good agreement is found. It can be observed that this
waveform has a little less harmonic content than the 6-phase
machine when comparing Fig. 8 with Fig. 10.
-8
-6
-4
-2
0
2
4
6
8
0 50 100 150 200 250 300 350
Angle [Elec Deg]
C
u
r
r
e
n
t

[
A
]
-150
-100
-50
0
50
100
150
V
o
l
t
a
g
e

[
V
]
Simulated
Measured
line voltage

Fig 10 Comparison between simulated and measured currents for 6
pulse 3-phase operation at full load

VI. CONCLUSIONS
The work put forward here illustrates that under certain
circumstances an induction motor drive system can operate
more efficiently when fed from a 6-pulse inverter system
rather than a PWM inverter supplying a sinusoidal voltage
(although this is marginal for the small 300 W motors tested
here). While the motor may be more inefficient, the inverter
has reduced switching losses so that the overall system may be
more efficient. The theory of operation of the induction motor
is developed when operating firstly under 6-pulse 3-phase
conditions and then as a 6-phase machine. It shows that
careful consideration has to be made of both the spatial and
time harmonics, especially for the 6-phase machine. Once this
is done, standard analysis packages and techniques can be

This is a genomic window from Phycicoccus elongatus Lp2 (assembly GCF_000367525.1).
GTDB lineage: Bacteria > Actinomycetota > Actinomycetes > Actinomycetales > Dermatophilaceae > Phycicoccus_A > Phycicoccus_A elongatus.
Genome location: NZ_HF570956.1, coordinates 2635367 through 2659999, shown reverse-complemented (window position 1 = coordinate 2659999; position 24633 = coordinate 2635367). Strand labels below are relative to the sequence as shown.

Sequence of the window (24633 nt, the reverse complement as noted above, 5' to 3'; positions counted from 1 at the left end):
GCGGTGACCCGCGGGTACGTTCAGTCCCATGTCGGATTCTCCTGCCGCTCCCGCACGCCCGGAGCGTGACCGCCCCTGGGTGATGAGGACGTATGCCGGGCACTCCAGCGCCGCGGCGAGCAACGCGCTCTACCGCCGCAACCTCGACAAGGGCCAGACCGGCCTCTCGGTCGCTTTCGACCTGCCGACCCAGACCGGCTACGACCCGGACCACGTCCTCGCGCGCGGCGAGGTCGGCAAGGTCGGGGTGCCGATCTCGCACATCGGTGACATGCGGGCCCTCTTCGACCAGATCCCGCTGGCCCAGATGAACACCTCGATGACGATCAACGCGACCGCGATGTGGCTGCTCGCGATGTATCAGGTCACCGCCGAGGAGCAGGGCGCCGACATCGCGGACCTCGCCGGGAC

used; with the machine broken down into different shaft
machines in order to account for different voltage time
harmonics. The model is verified experimentally using a small
3-phase and 6-phase machine. Efficiency measurements were
taken to illustrate the possibility of improved efficiency under
some circumstances. However, it was found that this was
really only possible at high loading. One point that should be
made is that further work will investigate larger drive
machines that have different characteristics; and this can
easily be achieved using the inverter used here as a model and
conducting simulations of known induction motors of high
power. Also further work is to investigate if there are any
design improvements possible for the induction motor
operating under 6 pulse supply conditions and also if there is
any further improvements in supply operation.

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IAS 2005 499 0-7803-9208-6/05/$20.00 2005 IEEE